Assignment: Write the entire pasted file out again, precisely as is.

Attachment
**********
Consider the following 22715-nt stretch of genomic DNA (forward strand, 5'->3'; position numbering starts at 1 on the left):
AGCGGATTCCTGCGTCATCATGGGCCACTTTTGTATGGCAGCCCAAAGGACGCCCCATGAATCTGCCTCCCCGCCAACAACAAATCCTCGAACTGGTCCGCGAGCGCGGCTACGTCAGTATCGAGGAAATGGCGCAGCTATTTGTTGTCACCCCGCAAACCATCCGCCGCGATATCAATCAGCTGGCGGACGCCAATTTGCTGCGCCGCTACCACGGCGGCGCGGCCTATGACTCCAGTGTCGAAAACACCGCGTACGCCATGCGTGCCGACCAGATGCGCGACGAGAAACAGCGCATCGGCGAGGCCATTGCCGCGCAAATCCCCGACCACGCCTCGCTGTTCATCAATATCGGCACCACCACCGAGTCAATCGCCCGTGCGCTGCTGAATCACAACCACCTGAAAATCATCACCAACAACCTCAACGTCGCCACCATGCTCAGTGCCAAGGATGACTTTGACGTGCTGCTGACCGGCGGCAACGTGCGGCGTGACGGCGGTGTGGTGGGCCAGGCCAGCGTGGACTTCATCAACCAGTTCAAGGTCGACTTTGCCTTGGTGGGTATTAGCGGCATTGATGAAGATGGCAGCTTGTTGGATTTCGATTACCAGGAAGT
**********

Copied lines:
Consider the following 22715-nt stretch of genomic DNA (forward strand, 5'->3'; position numbering starts at 1 on the left):
AGCGGATTCCTGCGTCATCATGGGCCACTTTTGTATGGCAGCCCAAAGGACGCCCCATGAATCTGCCTCCCCGCCAACAACAAATCCTCGAACTGGTCCGCGAGCGCGGCTACGTCAGTATCGAGGAAATGGCGCAGCTATTTGTTGTCACCCCGCAAACCATCCGCCGCGATATCAATCAGCTGGCGGACGCCAATTTGCTGCGCCGCTACCACGGCGGCGCGGCCTATGACTCCAGTGTCGAAAACACCGCGTACGCCATGCGTGCCGACCAGATGCGCGACGAGAAACAGCGCATCGGCGAGGCCATTGCCGCGCAAATCCCCGACCACGCCTCGCTGTTCATCAATATCGGCACCACCACCGAGTCAATCGCCCGTGCGCTGCTGAATCACAACCACCTGAAAATCATCACCAACAACCTCAACGTCGCCACCATGCTCAGTGCCAAGGATGACTTTGACGTGCTGCTGACCGGCGGCAACGTGCGGCGTGACGGCGGTGTGGTGGGCCAGGCCAGCGTGGACTTCATCAACCAGTTCAAGGTCGACTTTGCCTTGGTGGGTATTAGCGGCATTGATGAAGATGGCAGCTTGTTGGATTTCGATTACCAGGAAGT